There are chefs who profess to follow the theory of “snout-to-tail” cooking. And then there’s Chef Adam Sappington.
At his Portland restaurant, The Country Cat, Sappington has been butcher for more than 17 years, and he fully takes advantage of the animal scrap piling up while cutting into, say, a whole lamb (using the tallow for braises, bones for stock, trim for staff meal). But he pushes the familiar "use everything" mantra one step further: charring lamb bones to make his own charcoal, which he uses to smoke and barbeque lamb shoulder, pork, and other meats.
"We’re trying to do this full-circle approach to our food,” he said during the recent International Association of Culinary Professionals conference in New York City, where he and Food Writer Josh Ozersky held a session devoted to loving lamb. Bone saw in hand (a gift from another chef, who bought it on eBay), Sappington extolled the joy of using every bit of an animal as he snapped through each rib like a gleeful lunatic during hunting season.
Sappington’s innovative butchering techniques have impressed more than a few people (Ozersky has said that Sappington is "the pre-eminent butchering chef in America"), and his house-made charcoal is no exception. "My cooks look at me like, 'Really, dude, I have to do this?' and I‘m like, 'Yeah, yeah you do,'" Sappington says.
First, he dries out the bones and mixes them with wet wood before smoking in a retort kiln, a device similar to a tandoor oven that Sappington calls “basically a big trash can.” The kiln has a cast iron grate over the top, where he lays the bones, and an air-tight seal to deprive the bones of oxygen in order to get an even char. The bones are smoked until black, then put through a chipper to get the right consistency.
Yes, the idea is a little creepy (especially if Sappington happens to be outside in the snow, a la "Fargo," whilst chipping his charcoal), but the result is oh so tasty. Sappington might take some lamb shoulder steaks, braise them low and slow for a day, then smoke them quickly over the charcoal to intensify the lamb flavor. It’s lamb, plus lamb, plus smoke.
Sappington’s approach is rare, even among sustainability-minded chefs. While bone charcoal (also known as “bone char” or “black ivory”) has been used for other means—such as for certain black paints, to decolorize sugar during the refining process, or even to make petroleum jelly—most chefs don’t think to make their own charcoal.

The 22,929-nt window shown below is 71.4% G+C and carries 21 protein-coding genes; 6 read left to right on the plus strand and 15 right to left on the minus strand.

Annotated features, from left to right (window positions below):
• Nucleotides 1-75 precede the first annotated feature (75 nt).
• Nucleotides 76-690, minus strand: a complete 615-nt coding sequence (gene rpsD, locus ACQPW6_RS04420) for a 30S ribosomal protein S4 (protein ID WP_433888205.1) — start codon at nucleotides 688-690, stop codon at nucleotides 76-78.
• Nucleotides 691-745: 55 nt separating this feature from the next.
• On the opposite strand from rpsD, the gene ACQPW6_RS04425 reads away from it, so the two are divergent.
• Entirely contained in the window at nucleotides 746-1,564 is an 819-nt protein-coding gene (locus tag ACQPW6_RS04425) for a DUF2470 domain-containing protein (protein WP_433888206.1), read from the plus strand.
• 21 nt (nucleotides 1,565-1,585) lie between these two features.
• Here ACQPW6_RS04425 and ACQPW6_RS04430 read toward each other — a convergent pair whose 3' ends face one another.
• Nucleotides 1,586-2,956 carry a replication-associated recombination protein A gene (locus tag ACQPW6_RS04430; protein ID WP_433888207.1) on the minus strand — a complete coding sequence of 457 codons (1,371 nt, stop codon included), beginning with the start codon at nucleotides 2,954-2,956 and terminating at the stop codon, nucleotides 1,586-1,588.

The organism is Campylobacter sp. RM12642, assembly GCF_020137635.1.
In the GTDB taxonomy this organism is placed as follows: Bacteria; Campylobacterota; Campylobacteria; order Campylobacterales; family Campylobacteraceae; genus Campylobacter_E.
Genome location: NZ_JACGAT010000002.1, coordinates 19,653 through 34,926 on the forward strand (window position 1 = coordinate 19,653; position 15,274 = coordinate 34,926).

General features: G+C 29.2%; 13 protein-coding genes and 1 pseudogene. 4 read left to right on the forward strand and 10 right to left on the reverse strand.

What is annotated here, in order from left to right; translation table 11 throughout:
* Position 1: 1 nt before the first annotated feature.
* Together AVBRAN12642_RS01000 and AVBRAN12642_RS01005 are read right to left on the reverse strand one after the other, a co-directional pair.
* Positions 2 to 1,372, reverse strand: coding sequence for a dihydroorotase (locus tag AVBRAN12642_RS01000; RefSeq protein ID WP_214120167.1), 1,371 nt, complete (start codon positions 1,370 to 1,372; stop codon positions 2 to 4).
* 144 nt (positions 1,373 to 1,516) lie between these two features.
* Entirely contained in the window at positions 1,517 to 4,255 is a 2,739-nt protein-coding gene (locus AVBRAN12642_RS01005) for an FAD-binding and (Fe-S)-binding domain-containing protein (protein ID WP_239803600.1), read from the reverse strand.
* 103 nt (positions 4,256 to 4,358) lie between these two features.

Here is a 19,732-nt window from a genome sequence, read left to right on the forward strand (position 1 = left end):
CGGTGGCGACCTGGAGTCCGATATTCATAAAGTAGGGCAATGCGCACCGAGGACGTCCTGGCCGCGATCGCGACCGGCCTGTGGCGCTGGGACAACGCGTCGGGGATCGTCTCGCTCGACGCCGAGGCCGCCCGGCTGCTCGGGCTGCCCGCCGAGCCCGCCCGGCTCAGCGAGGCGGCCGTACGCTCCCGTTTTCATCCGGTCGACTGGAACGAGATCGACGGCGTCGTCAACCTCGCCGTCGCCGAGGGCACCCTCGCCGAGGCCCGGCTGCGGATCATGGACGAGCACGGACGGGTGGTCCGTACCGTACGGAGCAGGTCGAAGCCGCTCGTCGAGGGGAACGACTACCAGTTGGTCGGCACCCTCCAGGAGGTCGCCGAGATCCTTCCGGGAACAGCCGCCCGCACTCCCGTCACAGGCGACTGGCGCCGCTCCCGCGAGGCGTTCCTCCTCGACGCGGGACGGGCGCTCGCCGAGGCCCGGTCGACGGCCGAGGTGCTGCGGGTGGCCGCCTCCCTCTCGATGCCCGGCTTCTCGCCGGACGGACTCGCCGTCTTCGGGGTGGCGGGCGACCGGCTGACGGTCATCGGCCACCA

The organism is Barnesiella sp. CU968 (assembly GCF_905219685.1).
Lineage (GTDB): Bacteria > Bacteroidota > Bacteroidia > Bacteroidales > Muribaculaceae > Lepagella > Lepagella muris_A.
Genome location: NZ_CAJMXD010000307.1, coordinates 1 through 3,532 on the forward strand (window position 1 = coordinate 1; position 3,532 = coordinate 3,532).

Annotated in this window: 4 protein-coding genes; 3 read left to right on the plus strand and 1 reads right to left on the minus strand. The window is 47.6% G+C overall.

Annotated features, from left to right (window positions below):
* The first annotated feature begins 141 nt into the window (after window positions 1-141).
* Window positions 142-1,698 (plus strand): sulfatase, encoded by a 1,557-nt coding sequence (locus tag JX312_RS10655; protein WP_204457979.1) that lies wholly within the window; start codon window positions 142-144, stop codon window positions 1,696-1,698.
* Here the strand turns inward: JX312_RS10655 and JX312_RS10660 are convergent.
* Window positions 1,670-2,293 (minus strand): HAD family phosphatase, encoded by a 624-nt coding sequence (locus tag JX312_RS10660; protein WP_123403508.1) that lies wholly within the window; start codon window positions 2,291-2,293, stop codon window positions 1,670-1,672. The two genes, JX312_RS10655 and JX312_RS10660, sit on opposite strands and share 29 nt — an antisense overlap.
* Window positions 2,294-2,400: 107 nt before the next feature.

There are a few exceptions. In 2010, Blue Hill at Stone Barns bought a gasifier to make its own charcoal, which it also uses primarily to fertilize the soil on the farm. And in 2011, at the annual Meatopia festival (which Ozersky helped found), Chefs Sean Brock and Rodney Scott barbequed a whole hog over pig-bone charcoal.
What’s holding up more chefs from buying bone char (and keeping many butchers from making it), is that it’s hard to justify the costs. At Saugatuck Craft Butchery in Westport, Connecticut, Owner Ryan Fibiger has tried to find a partner to char his leftover bones with no success. "We’ve got the bones, we’re ready to work with somebody, but haven’t found anybody to do the incineration," Fibiger says. "I think chefs would dig it, if it was done right. The idea that you can cook a burger with the bones from the animal is pretty awesome."
House-made Charcoal Technique
1. Reserve bones from butchering, making sure to scrape them free of meat and grizzle (these will burn during the charring process). Put the bones on a grate above where the fire will burn.
2. Light some newspaper or kindling at the bottom of the kiln. Temperatures in the kiln should be extremely high, as much as 700°F.
3. When the smoke becomes grayish-white, charcoal begins to form. Snuff the fire and close the lid firmly to make sure it is airtight (the less air, the better the char). Wait several hours for the charring to finish.
4. Remove the charcoal carefully and let cool. Chip in a wood chipper to desired size.
Lamb Charcoal King Adam Sappington Demos Lamb Butchery at IACP 2012